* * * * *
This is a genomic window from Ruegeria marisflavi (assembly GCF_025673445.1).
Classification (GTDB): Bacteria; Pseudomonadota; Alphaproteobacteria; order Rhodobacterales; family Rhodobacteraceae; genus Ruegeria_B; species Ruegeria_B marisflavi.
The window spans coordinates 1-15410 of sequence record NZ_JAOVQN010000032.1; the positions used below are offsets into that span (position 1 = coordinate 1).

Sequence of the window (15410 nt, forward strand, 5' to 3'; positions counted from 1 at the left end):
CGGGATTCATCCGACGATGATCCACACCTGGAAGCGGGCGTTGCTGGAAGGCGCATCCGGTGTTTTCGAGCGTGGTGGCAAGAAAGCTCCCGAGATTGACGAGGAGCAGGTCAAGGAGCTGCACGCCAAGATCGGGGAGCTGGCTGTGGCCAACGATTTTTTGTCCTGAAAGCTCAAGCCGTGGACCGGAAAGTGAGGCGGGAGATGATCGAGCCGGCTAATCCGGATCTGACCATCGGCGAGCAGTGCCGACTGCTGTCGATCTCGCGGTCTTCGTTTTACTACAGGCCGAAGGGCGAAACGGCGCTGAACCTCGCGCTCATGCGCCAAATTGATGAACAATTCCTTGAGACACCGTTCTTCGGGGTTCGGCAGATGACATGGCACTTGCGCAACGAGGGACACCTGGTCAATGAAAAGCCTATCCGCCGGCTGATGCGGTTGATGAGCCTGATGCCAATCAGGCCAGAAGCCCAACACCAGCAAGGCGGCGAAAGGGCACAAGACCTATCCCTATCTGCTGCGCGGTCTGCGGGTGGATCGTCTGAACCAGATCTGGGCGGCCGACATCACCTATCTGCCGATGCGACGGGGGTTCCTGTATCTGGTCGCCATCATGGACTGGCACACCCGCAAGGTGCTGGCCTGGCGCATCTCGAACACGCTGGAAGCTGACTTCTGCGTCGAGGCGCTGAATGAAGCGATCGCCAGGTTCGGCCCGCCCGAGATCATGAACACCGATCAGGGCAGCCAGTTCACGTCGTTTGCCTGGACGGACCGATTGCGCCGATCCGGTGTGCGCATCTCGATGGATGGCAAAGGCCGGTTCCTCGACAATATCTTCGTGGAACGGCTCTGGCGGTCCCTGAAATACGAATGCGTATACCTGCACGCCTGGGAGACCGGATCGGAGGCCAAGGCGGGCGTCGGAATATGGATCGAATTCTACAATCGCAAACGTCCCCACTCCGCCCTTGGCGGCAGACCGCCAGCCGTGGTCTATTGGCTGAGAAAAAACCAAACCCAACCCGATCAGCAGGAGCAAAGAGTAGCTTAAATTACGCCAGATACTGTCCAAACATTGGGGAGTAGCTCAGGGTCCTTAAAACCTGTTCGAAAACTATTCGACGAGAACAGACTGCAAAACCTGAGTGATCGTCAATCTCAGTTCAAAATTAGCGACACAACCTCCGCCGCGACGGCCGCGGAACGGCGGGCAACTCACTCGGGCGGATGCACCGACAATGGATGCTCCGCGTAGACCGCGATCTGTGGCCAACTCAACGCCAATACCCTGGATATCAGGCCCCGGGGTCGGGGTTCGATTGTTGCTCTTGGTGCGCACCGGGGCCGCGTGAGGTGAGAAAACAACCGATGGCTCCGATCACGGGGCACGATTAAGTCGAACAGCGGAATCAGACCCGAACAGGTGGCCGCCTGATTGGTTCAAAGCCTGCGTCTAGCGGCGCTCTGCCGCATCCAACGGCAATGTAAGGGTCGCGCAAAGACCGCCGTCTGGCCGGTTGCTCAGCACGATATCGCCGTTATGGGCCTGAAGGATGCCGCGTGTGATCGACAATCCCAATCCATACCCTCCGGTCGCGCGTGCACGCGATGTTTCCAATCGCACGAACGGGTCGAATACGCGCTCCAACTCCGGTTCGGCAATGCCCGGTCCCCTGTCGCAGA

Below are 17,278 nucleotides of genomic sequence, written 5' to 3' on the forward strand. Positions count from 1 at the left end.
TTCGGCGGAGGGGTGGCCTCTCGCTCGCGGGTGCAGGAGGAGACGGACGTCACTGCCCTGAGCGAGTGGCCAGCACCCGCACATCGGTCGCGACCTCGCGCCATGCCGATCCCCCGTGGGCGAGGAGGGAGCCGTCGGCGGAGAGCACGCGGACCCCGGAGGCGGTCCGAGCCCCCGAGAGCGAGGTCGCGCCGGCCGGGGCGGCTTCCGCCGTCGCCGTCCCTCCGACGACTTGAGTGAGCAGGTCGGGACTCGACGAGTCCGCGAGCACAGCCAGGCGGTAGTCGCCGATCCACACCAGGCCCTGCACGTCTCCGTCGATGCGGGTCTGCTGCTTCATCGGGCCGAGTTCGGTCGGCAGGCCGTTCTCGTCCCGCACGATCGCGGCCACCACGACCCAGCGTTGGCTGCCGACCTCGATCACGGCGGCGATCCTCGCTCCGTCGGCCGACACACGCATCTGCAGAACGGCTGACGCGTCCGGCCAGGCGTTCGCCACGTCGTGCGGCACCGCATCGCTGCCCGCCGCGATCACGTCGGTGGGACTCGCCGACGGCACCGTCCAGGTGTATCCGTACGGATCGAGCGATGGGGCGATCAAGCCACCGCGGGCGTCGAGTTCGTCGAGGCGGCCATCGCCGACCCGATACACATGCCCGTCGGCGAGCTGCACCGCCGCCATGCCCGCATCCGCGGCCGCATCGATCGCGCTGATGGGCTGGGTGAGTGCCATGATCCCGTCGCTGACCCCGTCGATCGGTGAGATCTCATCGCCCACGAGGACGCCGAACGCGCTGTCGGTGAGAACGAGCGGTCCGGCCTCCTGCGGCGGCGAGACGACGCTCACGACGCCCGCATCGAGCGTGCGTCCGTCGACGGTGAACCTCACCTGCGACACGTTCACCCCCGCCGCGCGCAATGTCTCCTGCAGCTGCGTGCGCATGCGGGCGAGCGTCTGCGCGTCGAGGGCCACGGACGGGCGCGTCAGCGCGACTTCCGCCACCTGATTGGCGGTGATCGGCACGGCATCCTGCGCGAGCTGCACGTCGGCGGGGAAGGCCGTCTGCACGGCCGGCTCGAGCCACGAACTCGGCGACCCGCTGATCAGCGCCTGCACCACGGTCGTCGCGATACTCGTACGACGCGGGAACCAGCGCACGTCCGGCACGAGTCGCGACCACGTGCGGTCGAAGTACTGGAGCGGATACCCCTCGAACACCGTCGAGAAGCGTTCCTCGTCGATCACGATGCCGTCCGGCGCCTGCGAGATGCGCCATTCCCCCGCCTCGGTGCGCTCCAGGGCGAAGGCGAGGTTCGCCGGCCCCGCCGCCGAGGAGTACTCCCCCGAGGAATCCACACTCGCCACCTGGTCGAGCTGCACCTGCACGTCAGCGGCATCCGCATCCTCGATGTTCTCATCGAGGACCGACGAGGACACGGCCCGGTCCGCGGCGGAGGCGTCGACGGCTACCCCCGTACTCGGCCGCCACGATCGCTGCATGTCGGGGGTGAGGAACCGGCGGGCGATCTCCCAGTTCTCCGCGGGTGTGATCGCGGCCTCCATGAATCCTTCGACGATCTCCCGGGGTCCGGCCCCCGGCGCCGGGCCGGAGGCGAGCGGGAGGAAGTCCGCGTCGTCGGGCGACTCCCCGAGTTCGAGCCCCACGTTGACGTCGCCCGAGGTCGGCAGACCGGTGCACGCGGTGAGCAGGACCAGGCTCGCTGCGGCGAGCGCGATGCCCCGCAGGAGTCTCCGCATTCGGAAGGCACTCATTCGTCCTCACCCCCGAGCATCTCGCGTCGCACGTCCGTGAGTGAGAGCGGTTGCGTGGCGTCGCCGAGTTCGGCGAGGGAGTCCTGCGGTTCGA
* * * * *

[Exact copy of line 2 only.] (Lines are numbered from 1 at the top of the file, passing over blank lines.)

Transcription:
Classification (GTDB): Bacteria; Pseudomonadota; Alphaproteobacteria; order Rhodobacterales; family Rhodobacteraceae; genus Ruegeria_B; species Ruegeria_B marisflavi.